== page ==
Maryland Divorce Law 101: 5 Peculiar Aspects about How the Process Works in the Old Line State
The divorce process differs considerably from one state to the next, so it is important to understand the peculiarities of divorce in your home state before you proceed. Detailed below are a few of the unique aspects of divorce you’ll encounter in Maryland:
- Legal separation is often referred to as limited divorce.
In most states, legal separation occurs when spouses choose to live separately while retaining many of the financial benefits associated with marriage. In Maryland, however, this phenomenon is known as limited divorce. Most couples pursue absolute divorce, in which the marriage is permanently dissolved.
- Couples must live separately for at least twelve months before they are eligible for absolute divorce.
A faster route to divorce may be available if the divorce is prompted by adultery, separation or cruel treatment towards the children of the complaining individual.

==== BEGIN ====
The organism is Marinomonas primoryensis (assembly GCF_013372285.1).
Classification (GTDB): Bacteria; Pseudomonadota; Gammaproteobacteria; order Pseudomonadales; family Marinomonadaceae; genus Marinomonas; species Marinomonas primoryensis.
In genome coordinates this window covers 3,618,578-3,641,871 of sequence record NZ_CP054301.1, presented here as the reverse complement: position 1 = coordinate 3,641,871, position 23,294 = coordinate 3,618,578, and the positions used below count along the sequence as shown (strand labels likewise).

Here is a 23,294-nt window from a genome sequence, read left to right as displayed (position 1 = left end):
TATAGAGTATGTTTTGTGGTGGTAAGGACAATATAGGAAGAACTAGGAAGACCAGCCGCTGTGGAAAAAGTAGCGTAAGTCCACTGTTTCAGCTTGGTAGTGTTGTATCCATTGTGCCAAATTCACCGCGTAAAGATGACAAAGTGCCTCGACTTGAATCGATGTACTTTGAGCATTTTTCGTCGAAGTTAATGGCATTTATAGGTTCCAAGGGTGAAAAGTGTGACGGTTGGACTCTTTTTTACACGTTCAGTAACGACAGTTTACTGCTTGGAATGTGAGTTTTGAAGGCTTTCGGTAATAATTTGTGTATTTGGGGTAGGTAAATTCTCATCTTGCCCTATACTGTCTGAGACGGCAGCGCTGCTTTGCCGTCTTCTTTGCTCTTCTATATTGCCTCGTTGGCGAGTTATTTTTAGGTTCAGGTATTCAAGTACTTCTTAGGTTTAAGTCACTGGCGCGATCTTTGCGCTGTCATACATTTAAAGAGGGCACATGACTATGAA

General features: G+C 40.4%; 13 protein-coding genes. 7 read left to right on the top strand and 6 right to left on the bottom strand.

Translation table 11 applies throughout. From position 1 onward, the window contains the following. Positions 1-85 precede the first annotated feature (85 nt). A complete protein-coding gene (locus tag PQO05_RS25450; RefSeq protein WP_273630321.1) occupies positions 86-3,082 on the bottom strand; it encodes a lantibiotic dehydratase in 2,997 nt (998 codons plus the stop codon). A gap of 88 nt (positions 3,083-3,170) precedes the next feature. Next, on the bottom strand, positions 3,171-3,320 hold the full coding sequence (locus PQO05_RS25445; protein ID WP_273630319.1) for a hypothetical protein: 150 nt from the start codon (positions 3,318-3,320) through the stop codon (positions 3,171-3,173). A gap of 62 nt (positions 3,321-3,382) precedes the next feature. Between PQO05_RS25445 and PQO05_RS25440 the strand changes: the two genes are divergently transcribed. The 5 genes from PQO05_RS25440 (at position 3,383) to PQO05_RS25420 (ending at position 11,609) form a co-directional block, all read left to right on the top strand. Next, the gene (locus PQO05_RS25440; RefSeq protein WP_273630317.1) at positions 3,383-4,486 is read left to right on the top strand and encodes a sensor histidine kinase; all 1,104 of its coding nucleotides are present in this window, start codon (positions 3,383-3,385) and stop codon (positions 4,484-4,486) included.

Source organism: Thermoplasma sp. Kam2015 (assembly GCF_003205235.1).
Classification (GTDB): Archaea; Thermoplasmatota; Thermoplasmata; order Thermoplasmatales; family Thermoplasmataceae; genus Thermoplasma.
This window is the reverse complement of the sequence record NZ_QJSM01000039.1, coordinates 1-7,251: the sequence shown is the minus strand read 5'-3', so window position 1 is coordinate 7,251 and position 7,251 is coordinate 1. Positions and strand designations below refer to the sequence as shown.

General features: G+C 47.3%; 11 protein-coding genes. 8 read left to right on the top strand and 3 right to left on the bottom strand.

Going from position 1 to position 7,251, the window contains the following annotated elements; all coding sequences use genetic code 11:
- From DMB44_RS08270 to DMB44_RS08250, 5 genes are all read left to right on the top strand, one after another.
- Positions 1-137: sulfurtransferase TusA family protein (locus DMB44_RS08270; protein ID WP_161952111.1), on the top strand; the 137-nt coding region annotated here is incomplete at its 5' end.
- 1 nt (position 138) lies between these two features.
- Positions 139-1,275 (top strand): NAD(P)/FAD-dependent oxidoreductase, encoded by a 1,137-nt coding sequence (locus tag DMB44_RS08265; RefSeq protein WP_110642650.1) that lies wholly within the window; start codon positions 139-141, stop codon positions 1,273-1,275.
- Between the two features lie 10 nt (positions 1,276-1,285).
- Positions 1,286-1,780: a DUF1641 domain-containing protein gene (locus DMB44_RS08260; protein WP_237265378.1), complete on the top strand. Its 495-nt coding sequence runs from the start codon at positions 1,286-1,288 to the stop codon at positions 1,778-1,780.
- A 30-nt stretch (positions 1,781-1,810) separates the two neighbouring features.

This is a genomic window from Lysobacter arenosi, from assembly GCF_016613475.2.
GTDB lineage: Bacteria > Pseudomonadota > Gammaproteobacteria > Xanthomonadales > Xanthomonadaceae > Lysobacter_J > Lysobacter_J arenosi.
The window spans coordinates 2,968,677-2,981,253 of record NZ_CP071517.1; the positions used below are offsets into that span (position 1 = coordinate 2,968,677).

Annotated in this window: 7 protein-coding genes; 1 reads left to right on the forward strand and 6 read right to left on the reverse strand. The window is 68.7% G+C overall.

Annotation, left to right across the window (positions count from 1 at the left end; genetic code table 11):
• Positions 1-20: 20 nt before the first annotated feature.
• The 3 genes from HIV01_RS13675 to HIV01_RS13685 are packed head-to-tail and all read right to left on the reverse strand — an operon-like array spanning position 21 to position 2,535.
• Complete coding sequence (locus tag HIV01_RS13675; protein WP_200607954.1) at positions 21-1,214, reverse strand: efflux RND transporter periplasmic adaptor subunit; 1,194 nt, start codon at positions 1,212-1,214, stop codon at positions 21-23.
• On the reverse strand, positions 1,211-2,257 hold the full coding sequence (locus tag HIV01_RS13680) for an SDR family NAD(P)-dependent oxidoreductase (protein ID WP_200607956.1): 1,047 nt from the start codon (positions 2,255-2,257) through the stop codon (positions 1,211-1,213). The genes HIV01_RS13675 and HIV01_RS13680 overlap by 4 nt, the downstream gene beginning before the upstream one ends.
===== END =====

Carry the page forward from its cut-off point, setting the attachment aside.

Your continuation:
- Criminal conviction can only be grounds for divorce if the offender has been behind bars for twelve months.
Additionally, the spouse with the criminal conviction must have been sentenced to at least three years or be serving an indeterminate amount of time in a penal institution. Maryland grounds for divorce are similarly strict for cases involving insanity: the insane spouse must be confined to a mental institution for at least three years before filing the complaint; testimony is needed of at least two physicians competent in psychiatry that the insanity is incurable and there is no hope for recovery; AND one of the parties must have been a resident of MD for at least 2 years before filing the complaint.
- Adultery can occur in spite of limited divorce.
If one spouse has sex outside of the relationship while legally separated, he or she can be accused of committing adultery.
- Courts are not given a list of mandated factors to consider in custody cases.
In Maryland, custody cases have greater potential to be swayed based on a judge’s personal beliefs, as a list of mandatory considerations is not provided. Instead, judges look at all of the facts of each case before making a decision.
Divorce in Maryland can be complicated, but if you work with the Rockville divorce lawyers at DiPietro Family Law Group, you’ll receive much-needed guidance every step of the way. Contact us at 301.970.9286 to learn more.
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